By Beth Skwarecki
What makes your body different from everyone else's? Maybe you're thinking fingerprints or the DNA that you leave on everything you touch. Now, add your breath to that list. Researchers have found that individuals have unique "breathprints" that change throughout the day and that reflect chemical reactions going on in the body.
In the new study, reported today in PLOS ONE, volunteers blew air into a mass spectrometer (pictured), which split the exhalation into its chemical components. Unlike older methods, which required samples to be prepared and then injected into the machine, the device used in this study can directly accept breath and show the results in seconds.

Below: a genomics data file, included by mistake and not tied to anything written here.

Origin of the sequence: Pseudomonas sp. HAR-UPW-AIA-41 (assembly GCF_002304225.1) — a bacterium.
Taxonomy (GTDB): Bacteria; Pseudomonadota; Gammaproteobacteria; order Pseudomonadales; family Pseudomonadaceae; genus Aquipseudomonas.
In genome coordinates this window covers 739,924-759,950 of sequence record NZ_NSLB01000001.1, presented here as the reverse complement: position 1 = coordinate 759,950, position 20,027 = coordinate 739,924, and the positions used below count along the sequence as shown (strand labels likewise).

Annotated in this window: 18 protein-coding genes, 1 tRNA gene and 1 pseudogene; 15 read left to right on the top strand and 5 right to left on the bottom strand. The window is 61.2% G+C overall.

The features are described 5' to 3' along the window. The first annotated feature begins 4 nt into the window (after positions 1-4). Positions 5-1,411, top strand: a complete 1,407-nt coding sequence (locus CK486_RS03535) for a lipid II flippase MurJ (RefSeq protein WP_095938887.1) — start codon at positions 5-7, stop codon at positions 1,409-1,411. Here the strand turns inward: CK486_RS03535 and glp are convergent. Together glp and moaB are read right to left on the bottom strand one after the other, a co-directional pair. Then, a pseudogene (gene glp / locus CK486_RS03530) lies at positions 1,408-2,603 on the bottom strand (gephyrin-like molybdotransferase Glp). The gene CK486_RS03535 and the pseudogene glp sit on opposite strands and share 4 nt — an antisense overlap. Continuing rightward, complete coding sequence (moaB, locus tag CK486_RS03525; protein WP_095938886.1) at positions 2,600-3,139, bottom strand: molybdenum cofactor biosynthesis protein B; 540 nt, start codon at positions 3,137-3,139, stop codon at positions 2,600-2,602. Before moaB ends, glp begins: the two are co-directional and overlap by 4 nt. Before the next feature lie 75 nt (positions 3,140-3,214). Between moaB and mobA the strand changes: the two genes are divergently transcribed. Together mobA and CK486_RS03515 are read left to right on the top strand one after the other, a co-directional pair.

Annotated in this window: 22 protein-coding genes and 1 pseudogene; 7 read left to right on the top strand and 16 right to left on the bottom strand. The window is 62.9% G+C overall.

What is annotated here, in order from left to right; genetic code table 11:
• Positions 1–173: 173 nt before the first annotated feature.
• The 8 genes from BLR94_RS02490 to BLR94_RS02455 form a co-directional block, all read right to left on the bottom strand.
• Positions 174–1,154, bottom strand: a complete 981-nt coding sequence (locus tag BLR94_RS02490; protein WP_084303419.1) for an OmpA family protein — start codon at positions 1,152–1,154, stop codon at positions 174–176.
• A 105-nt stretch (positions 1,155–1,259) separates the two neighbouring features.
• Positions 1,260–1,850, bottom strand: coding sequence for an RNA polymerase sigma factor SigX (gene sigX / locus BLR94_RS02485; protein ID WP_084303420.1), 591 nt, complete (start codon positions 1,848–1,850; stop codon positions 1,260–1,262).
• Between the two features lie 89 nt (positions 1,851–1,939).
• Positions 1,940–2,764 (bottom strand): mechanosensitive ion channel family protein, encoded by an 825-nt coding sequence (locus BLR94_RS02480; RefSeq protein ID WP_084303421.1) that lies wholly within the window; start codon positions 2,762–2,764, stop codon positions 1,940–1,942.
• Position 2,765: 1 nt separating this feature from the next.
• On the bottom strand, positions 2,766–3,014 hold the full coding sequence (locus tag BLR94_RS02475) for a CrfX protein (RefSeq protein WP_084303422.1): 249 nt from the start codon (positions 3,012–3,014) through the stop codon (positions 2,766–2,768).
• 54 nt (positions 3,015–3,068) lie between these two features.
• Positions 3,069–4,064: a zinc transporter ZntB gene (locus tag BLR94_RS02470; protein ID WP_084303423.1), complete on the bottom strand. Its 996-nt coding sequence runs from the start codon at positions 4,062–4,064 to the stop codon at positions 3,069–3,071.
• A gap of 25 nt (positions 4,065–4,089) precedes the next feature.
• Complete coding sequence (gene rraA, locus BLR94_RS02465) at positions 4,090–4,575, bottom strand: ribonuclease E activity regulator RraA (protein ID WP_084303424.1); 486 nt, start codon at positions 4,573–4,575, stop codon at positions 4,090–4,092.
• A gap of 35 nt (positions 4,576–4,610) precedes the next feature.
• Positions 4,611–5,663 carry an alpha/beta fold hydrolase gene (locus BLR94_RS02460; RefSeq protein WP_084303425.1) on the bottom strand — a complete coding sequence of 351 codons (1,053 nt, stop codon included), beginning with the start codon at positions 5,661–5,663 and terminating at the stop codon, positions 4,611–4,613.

The researchers found that individuals' breathprints changed slightly from sample to sample, but always kept a core signature that was unique enough to identify that person. That means that a breathprint reflects what's going on in a person's body and isn't just a random sampling of room air, they conclude.
In the future, the authors say that such a technique could reveal the drugs you've been taking or biomarkers of diseases such as cancer. Smaller versions of the machine shown above could make their way into doctors' offices and could be used to detect doping at races without sending samples to a lab.
ScienceNOW, the daily online news service of the journal Science